Danielle Carlin, Ph.D., D.A.B.T., is a program administrator with the Superfund Research Program (SRP). Her position consists of providing guidance and advice to grantees applying for SRP P42 Center grants, and serving as the lead liaison between SRP trainees and the various training opportunities offered by SRP. She also oversees the xenobiotic metabolism, inhalation toxicology, and mixtures grant portfolios (e.g., R01s). Her current research interests include chemical mixtures, combined exposures, metals, inhalation toxicology, and xenobiotic metabolism.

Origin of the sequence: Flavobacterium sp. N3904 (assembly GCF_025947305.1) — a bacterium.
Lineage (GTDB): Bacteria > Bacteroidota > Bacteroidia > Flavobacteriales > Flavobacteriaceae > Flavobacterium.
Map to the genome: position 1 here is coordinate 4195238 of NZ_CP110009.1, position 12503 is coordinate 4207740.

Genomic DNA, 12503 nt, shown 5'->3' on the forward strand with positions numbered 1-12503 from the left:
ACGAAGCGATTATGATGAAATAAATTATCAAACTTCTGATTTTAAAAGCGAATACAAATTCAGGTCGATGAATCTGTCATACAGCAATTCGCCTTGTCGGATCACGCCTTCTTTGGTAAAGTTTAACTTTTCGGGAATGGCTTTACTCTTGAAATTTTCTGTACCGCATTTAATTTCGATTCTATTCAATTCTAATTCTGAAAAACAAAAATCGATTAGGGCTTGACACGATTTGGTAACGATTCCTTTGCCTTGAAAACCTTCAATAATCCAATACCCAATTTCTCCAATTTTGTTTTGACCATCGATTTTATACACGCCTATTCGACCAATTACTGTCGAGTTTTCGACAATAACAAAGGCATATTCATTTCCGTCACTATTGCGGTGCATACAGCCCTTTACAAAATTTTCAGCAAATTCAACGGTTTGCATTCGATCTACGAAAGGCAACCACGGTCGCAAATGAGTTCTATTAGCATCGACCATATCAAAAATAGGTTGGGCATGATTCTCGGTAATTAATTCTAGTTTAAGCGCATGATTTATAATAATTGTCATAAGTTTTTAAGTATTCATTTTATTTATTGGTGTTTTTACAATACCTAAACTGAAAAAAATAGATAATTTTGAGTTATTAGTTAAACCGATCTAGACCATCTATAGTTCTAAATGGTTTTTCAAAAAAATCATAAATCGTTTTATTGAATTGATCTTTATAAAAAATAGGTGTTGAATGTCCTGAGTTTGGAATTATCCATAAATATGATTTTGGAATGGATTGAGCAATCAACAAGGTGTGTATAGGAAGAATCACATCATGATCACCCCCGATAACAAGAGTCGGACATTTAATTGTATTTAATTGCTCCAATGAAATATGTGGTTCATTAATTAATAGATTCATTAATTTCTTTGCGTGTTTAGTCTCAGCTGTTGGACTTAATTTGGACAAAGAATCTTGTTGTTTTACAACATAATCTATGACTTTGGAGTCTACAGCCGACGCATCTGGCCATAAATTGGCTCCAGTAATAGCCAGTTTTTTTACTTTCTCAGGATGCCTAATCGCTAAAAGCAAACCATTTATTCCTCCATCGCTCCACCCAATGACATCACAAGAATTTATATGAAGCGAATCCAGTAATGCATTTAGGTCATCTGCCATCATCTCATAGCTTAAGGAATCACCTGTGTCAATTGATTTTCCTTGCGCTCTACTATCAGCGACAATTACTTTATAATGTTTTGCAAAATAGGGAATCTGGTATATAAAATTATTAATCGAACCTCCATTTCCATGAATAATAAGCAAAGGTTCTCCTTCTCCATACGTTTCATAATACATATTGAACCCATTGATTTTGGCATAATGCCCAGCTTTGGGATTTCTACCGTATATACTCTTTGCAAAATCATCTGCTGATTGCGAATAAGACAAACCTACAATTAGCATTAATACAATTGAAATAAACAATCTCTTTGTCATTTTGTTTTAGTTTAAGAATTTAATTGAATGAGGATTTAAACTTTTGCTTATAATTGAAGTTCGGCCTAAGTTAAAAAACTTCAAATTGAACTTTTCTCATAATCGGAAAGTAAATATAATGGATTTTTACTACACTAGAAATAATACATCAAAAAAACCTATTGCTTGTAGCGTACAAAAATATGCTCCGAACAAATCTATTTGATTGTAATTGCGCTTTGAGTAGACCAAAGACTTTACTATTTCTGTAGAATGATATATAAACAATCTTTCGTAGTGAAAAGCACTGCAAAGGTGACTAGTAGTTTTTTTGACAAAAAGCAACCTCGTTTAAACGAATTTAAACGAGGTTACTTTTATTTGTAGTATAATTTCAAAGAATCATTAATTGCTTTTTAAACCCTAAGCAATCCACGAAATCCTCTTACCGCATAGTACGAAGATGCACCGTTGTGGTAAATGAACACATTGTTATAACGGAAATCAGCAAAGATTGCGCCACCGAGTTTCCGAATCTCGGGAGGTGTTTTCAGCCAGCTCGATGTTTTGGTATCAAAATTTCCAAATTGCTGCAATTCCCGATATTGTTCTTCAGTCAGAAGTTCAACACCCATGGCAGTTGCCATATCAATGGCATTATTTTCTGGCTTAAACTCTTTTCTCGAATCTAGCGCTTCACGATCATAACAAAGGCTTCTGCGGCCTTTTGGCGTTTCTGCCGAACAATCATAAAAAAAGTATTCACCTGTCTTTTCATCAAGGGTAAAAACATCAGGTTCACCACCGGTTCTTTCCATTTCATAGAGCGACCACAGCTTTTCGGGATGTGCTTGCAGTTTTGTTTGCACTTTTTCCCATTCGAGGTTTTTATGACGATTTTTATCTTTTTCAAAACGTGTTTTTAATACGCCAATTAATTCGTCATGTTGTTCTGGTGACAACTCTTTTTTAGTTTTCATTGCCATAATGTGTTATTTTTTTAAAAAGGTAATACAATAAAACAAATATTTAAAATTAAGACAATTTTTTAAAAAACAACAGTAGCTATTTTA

Prior to her current position, she was a post-doctoral researcher for four years at the University of North Carolina: two years within the Eshelman School of Pharmacy, Division of Molecular Pharmaceutics, studying aerosolized drugs/vaccines for treatment and prevention of tuberculosis; and two years within the Curriculum in Toxicology conducting her research at the U.S. Environmental Protection Agency, in Research Triangle Park, N.C., where she studied the toxicological effects of exposure to Libby amphibole asbestos in the rat model. Her areas of expertise include cardiopulmonary/reproductive physiology and inhalation toxicology/pharmacology. She received her Ph.D. in 2005 from Kansas State University, College of Veterinary Medicine, Department of Anatomy and Physiology. She also has a B.S. and M.S. in animal science from New Mexico State University.